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About the census

South Australia’s Department for Education, has developed the Wellbeing and Engagement Census (WEC), a data collection system that measures the wellbeing and engagement of every student (age 9 to 18) across the government and private education systems.

The Wellbeing and Engagement Census (WEC) utilises a self-report survey to collect information directly from students in year levels 4 to 12 (age 9 to 18) about non-academic factors relevant to learning, engagement and participation.

The WEC is a population level tool which provides a snapshot of student wellbeing in populations or groups of children. While individual students complete the survey, the results are only ever reported for groups of students and are never used to evaluate individual students, nor rank teachers, schools or school districts. 

The WEC gives schools, communities, education systems and governments an insight into what needs to occur to ensure students experience success and are provided with resources and opportunities to reach their full potential.

The survey

The survey asks young people about how they think and feel about their experiences both inside and outside of school. The survey measures a range of different skills and capabilities that are important for student’s wellbeing, health, learning, school success, education and employment outcomes.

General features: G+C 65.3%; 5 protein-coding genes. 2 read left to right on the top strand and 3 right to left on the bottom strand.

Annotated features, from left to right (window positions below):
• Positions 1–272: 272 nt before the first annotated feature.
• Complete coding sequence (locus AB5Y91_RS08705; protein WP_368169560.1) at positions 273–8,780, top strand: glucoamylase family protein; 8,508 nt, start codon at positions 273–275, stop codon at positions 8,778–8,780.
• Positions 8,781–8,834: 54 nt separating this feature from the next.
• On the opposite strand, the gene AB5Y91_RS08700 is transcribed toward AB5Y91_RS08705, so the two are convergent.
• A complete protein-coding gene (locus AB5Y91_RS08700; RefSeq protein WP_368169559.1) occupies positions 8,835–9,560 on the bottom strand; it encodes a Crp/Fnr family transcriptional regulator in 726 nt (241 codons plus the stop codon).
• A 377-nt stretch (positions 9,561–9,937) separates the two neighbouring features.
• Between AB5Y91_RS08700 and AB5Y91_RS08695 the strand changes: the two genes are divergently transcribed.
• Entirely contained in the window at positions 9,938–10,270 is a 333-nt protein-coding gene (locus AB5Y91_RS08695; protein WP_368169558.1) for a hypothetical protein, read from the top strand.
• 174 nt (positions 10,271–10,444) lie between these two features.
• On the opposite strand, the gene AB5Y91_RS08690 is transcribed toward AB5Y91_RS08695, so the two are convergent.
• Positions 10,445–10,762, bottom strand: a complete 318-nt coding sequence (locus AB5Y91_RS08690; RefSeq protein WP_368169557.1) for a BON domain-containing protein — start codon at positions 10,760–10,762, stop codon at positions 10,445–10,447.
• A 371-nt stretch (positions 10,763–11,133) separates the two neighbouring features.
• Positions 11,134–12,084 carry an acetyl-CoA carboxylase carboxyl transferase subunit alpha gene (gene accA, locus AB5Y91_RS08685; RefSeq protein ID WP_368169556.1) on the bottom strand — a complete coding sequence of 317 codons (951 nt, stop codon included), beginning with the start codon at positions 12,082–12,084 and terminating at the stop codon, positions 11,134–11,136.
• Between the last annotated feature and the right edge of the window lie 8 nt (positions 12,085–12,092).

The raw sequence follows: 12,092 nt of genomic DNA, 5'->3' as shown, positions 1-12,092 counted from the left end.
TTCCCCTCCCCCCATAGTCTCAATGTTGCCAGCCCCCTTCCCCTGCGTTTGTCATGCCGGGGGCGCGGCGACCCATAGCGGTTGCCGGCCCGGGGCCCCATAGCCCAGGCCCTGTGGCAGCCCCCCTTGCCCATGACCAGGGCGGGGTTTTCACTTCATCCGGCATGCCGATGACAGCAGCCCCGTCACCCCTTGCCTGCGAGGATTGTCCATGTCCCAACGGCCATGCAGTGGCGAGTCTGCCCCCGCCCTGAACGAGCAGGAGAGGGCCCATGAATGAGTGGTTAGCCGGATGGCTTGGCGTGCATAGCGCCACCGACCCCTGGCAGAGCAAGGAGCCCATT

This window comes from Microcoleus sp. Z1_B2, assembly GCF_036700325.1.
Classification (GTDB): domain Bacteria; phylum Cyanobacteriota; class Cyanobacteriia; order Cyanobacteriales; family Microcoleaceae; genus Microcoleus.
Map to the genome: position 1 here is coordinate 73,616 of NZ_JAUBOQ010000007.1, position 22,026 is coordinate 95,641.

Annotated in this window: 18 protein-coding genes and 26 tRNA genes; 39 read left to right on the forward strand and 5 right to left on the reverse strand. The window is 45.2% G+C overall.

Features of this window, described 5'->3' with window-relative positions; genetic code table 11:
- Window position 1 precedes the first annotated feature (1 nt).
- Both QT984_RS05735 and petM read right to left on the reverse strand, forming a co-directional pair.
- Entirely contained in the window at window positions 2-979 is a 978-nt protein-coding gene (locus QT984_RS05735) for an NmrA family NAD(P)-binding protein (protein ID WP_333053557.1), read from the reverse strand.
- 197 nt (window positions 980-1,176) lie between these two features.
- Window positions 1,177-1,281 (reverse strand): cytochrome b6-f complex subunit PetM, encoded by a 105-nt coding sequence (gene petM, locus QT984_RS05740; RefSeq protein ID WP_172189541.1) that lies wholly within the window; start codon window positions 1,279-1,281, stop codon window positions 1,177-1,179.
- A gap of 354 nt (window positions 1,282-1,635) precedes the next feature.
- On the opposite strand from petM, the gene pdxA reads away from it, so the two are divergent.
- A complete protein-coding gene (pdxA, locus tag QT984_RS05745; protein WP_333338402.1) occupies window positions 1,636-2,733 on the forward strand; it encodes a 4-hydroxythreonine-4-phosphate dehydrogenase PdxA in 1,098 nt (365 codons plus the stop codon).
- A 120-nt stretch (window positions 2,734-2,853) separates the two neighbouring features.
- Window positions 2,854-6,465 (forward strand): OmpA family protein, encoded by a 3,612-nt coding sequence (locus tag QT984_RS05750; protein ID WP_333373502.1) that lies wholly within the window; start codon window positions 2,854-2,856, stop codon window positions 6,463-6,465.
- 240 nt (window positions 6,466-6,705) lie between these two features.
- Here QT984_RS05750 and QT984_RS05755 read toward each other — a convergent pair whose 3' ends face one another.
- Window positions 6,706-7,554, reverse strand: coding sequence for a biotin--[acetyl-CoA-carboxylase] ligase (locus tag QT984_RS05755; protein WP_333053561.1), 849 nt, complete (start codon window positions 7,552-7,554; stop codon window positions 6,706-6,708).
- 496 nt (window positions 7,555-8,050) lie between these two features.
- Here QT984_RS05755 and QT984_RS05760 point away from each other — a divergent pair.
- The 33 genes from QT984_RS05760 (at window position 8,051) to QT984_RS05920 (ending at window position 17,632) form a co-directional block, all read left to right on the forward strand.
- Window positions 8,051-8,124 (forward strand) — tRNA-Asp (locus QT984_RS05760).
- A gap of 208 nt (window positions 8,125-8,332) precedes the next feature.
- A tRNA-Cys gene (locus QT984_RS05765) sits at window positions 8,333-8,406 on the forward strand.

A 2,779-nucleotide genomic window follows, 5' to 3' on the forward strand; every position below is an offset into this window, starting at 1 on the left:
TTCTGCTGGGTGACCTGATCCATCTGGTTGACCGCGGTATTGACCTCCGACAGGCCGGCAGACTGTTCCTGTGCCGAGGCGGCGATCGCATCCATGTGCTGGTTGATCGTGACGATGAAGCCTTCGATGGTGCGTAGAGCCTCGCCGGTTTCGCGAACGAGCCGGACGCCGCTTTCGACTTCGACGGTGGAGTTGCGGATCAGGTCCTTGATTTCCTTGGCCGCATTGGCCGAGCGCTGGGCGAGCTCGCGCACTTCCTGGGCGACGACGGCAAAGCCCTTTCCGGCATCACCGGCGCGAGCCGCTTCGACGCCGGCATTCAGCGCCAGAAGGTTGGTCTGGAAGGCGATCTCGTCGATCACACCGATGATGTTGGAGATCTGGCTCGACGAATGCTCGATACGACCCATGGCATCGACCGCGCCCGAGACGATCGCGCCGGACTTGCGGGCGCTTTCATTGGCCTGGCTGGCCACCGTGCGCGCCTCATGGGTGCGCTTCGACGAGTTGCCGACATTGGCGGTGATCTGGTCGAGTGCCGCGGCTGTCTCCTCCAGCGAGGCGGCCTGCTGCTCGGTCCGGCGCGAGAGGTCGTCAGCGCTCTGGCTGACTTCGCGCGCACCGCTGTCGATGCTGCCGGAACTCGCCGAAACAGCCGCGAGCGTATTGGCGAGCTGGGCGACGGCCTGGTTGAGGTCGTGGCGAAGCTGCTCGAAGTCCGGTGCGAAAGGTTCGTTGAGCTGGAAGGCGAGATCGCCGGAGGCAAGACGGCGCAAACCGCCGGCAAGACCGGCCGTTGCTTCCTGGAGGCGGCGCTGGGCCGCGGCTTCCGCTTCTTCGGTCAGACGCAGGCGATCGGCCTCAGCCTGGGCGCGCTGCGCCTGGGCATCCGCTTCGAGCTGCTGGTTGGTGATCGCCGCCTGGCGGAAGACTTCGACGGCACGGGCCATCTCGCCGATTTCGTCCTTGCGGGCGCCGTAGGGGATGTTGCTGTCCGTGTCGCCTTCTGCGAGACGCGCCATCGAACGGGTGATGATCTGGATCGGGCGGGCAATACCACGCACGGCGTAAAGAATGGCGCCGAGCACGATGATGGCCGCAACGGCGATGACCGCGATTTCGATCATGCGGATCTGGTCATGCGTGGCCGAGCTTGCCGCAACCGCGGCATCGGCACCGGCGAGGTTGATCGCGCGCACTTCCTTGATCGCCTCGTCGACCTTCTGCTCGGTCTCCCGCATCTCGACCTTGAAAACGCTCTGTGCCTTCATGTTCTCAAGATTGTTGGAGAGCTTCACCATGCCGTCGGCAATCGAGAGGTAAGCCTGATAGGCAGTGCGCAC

The scales selected for inclusion meet accepted scientific criteria, including the predictive power to later educational and wellbeing outcomes and the extent to which the skills, habits, aptitudes or learnings comprising the scale can be modified by the actions of parents, families and/or educators. Students have also communicated that the scales included align with their views on what wellbeing means to them. 

Domains measured

Domain

Sub-domain (scale)

Social and Emotional Wellbeing

Happiness, optimism, life satisfaction, perseverance, emotion regulation, sadness, worries

Relationships and learning in school

Connectedness to adults at school, emotional engagement with teacher, school belonging/climate, peer belonging, friendship intimacy, cognitive engagement, academic self-concept, engagement (flow), bullying (cyber, physical, social, verbal)

Physical Health, lifestyle and after school activities

Physical health, body image, nutrition, sleep, Involvement in activities after school

More items can be included

 

The wellbeing and engagement census fact sheet (PDF 177KB) has more information.

While academic achievement is important, a focus on student wellbeing is equally imperative. The twin strands of wellbeing and academics complement one another. Focussing on building student wellbeing, through building good relationships with others, perseverance, sleep and nutrition have shown to positively contribute to academic achievement. Conversely, academic achievement contributes to wellbeing by increasing engagement, cultivating a sense of purpose and striving to achieve goals.